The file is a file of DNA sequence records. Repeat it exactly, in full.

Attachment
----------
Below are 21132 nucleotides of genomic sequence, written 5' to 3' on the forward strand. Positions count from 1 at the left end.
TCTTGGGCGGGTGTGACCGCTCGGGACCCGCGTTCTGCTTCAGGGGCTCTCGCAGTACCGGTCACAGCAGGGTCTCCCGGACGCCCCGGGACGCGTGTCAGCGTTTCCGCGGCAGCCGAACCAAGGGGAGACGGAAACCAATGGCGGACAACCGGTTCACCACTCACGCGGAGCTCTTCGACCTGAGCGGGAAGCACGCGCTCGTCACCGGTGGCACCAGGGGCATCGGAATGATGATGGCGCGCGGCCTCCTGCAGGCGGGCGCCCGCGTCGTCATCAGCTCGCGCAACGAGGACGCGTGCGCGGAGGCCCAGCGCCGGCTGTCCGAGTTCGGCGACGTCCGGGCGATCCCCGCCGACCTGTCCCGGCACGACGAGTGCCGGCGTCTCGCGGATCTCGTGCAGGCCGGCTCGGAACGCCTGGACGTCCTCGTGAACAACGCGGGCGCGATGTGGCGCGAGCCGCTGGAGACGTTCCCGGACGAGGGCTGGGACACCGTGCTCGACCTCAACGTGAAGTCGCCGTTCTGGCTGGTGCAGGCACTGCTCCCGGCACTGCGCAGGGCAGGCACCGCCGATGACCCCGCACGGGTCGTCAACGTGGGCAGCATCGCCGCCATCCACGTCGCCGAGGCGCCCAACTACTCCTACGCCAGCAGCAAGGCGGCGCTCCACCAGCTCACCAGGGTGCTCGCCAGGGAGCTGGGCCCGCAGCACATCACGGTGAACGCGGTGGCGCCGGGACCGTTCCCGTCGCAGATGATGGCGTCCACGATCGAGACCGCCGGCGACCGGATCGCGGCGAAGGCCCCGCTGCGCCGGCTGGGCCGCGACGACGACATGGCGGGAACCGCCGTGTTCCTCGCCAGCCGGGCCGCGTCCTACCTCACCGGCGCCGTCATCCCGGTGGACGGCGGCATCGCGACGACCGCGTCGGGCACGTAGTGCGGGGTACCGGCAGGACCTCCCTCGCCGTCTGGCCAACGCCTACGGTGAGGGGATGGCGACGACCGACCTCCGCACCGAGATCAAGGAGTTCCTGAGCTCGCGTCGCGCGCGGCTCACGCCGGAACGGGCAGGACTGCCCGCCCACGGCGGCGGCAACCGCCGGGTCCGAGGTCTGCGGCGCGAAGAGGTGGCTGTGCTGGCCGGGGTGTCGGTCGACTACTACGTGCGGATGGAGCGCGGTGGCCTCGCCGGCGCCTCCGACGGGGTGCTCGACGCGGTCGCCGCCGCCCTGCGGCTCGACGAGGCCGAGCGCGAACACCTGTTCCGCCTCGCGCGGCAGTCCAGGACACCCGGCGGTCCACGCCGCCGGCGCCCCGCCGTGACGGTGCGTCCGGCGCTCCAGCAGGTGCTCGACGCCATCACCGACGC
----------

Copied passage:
Below are 21132 nucleotides of genomic sequence, written 5' to 3' on the forward strand. Positions count from 1 at the left end.
TCTTGGGCGGGTGTGACCGCTCGGGACCCGCGTTCTGCTTCAGGGGCTCTCGCAGTACCGGTCACAGCAGGGTCTCCCGGACGCCCCGGGACGCGTGTCAGCGTTTCCGCGGCAGCCGAACCAAGGGGAGACGGAAACCAATGGCGGACAACCGGTTCACCACTCACGCGGAGCTCTTCGACCTGAGCGGGAAGCACGCGCTCGTCACCGGTGGCACCAGGGGCATCGGAATGATGATGGCGCGCGGCCTCCTGCAGGCGGGCGCCCGCGTCGTCATCAGCTCGCGCAACGAGGACGCGTGCGCGGAGGCCCAGCGCCGGCTGTCCGAGTTCGGCGACGTCCGGGCGATCCCCGCCGACCTGTCCCGGCACGACGAGTGCCGGCGTCTCGCGGATCTCGTGCAGGCCGGCTCGGAACGCCTGGACGTCCTCGTGAACAACGCGGGCGCGATGTGGCGCGAGCCGCTGGAGACGTTCCCGGACGAGGGCTGGGACACCGTGCTCGACCTCAACGTGAAGTCGCCGTTCTGGCTGGTGCAGGCACTGCTCCCGGCACTGCGCAGGGCAGGCACCGCCGATGACCCCGCACGGGTCGTCAACGTGGGCAGCATCGCCGCCATCCACGTCGCCGAGGCGCCCAACTACTCCTACGCCAGCAGCAAGGCGGCGCTCCACCAGCTCACCAGGGTGCTCGCCAGGGAGCTGGGCCCGCAGCACATCACGGTGAACGCGGTGGCGCCGGGACCGTTCCCGTCGCAGATGATGGCGTCCACGATCGAGACCGCCGGCGACCGGATCGCGGCGAAGGCCCCGCTGCGCCGGCTGGGCCGCGACGACGACATGGCGGGAACCGCCGTGTTCCTCGCCAGCCGGGCCGCGTCCTACCTCACCGGCGCCGTCATCCCGGTGGACGGCGGCATCGCGACGACCGCGTCGGGCACGTAGTGCGGGGTACCGGCAGGACCTCCCTCGCCGTCTGGCCAACGCCTACGGTGAGGGGATGGCGACGACCGACCTCCGCACCGAGATCAAGGAGTTCCTGAGCTCGCGTCGCGCGCGGCTCACGCCGGAACGGGCAGGACTGCCCGCCCACGGCGGCGGCAACCGCCGGGTCCGAGGTCTGCGGCGCGAAGAGGTGGCTGTGCTGGCCGGGGTGTCGGTCGACTACTACGTGCGGATGGAGCGCGGTGGCCTCGCCGGCGCCTCCGACGGGGTGCTCGACGCGGTCGCCGCCGCCCTGCGGCTCGACGAGGCCGAGCGCGAACACCTGTTCCGCCTCGCGCGGCAGTCCAGGACACCCGGCGGTCCACGCCGCCGGCGCCCCGCCGTGACGGTGCGTCCGGCGCTCCAGCAGGTGCTCGACGCCATCACCGACGC